Song Sparrow. -K. Petrie
Wow! What a (delightful) change in the weather! Temperatures going from the high 20’s/low 30’s to the high teens; N wind; cloud cover. You gotta love it…..It certainly sent a signal to the birds: it’s time to get going! We encountered 6 “new” species for the Fall: Common Loon, Broad-winged Hawk, Golden-crowned Kinglet, Brown Thrasher, Rusty Blackbird, and Dark-eyed Junco.
Visible migration is just that: migration you can actually see. Every day we can infer that migration is going on: one day we don’t see or catch and Blackpoll Warblers; the next we band 35 and see an additional 20 feeding in the trees. Or we hear/see 10 Eastern Wood Pewees today but the next day they’re nowhere to be found. But we never saw these species migrate.
It’s actually sort of awesome to see birds on the move and know that they’re migrating. This morning we saw flocks of Canada Geese on the move – flying south, very high up, in tight formations. These aren’t your shit-on-the-beach local birds moving into local cornfields to feed. These are birds from the far north heading for their Winter home. Mike also picked up a Common Loon on census: high up, flying South.
And there were raptors. On the day we encountered 8 species: Turkey Vulture, Osprey, Bald Eagle, Sharp-shinned Hawk, Cooper’s Hawk, Broad-winged Hawk, Red-tailed Hawk, and American Kestrel. We actually noticed the Broad-wing because of a flock of European Starlings. A large flock of starlings was passing high overhead when, suddenly, they coalesced into a tight band. Whenever you see this you know that there must be an avian predator around. Sure enough, a quick scan turned up the hawk. The band of starling buzzed around the buteo for a few minutes and then peeled off to the NW leaving the hawk to continue S.
When this flock of European Starlings first met up with a Broad-winged Hawk they were fairly loosely spread. -K/ Petrie
The Starling flock “tightens up” in the proximity of the hawk. -K. Petrie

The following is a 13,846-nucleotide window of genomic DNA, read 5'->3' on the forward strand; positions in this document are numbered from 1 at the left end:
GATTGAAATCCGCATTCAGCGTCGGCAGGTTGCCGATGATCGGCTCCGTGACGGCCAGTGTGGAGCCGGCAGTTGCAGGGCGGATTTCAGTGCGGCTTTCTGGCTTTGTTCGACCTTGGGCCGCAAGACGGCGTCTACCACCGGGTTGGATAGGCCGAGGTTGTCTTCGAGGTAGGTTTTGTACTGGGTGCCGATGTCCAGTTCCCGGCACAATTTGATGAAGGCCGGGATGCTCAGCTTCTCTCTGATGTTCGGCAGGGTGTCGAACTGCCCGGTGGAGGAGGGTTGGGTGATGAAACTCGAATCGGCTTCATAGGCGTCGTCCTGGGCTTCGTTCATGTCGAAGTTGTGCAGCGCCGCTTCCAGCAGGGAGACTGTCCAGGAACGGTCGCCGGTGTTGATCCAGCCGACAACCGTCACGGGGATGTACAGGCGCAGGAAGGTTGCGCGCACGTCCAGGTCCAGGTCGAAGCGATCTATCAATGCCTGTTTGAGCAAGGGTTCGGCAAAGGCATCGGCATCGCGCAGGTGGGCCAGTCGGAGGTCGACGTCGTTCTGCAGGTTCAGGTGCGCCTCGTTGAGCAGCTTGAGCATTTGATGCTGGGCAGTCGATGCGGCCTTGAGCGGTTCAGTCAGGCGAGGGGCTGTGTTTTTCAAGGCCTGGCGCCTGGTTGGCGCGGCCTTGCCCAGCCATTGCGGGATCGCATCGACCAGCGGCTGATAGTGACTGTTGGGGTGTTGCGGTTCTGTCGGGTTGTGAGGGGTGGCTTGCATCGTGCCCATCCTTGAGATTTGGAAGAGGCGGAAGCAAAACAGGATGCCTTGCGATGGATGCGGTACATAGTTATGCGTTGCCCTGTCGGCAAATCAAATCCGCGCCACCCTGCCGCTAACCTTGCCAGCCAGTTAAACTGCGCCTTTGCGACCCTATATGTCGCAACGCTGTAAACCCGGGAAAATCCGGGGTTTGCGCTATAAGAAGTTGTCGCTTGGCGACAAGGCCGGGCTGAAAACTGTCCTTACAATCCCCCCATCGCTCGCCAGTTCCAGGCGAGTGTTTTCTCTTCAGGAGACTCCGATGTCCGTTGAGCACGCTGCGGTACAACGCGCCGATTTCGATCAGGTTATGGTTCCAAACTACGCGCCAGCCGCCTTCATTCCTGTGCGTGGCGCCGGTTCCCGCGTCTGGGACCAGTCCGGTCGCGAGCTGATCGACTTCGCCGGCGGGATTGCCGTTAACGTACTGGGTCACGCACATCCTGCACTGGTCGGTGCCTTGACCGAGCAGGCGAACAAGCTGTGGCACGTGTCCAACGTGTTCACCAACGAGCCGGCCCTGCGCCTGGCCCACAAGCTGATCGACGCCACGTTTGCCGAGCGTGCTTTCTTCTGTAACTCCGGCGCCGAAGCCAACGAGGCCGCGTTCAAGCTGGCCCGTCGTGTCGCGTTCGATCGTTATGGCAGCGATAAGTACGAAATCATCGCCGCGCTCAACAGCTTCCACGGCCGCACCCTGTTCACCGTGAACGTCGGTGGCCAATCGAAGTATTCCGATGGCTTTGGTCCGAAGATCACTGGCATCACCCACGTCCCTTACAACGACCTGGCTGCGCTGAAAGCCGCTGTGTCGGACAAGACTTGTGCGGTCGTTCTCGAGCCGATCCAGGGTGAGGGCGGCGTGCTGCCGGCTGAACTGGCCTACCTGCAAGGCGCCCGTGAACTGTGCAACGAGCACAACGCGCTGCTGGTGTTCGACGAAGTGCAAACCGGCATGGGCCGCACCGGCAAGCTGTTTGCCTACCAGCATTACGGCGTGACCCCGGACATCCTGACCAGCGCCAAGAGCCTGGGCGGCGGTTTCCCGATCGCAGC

The morning just felt “busy” – a continuous (and cacophonous) stream of Blue jays went through the site. Cedar Waxwings (we estimated 250) were everywhere – especially in the Hackberries. No question: things are picking up.
1 House Wren
First Golden-crowned Kinglet of the Fall. -NRF
1 Golden-crowned Kinglet
1 Ruby-crowned Kinglet
Gray-cheeked Thrush. -K. Petrie
1 Gray-cheeked Thrush
1 American Robin
1 Gray Catbird
1 Brown Thrasher
17 Cedar Waxwings
1 Philadelphia Vireo
1 Common Yellowthroat
4 White-throated Sparrows
Our first Dark-eyed Junco of the Fall. -NRF
1 Dark-eyed Junco
ET’s: 52 spp.
Both of these male Common Yellowthroats are “older” AHY birds (they were retraps) but there’s a fair difference in their plumages – the one on the left looks younger.
Putting up owl nets – it won’t be long (around Thanksgiving) until we try to catch Northern Saw-whet Owls. -K. Petrie
Toads and other amphibians rue the end of Summer. They will soon be seeking out places to spend the Winter. -K. Petrie
Fern Hill Burlington:
Today flew by! We finally had cooler temperatures which perhaps brought a few firsts for the fall. We had some interesting sightings throughout the morning including an early visit from a Common Raven (who’s arrival was announced by the neighbourhood watch – concerned crows and blue jays.). We had quite a few new visitors to the field station, curious students who are new to the school and bird banding who were excited for the opportunity to learn and release their first bird! Throughout the day and on census Janice observed a total of 32 species of birds with Burlington’s first observed Dark-eyed Junco announcing the much anticipated change in the weather. In total Janice and the YO’s banded a total of 9 birds of 6 species:
Nashville Warbler. -JJC
2 Nashville Warblers
1 Western Palm Warbler
Western Palm Warbler. -JJC
2 Black Capped Chickadees
1 Warbling Vireo
2 Song Sparrows
1 White-throated Sparrow
ET’s: 32 spp.
Christine Madliger and Chris Harris write:
Need some help here: what is the name of this intriguing fungus?
Chris and I think that leaf fungus you found could be European pear rust (also called pear trellis rust).
European pear rust (Gymnosporangium sabinae). Protruding gall-like growths develop on the underside of infected leaves, beneath the orange patches that appear on the upper surface.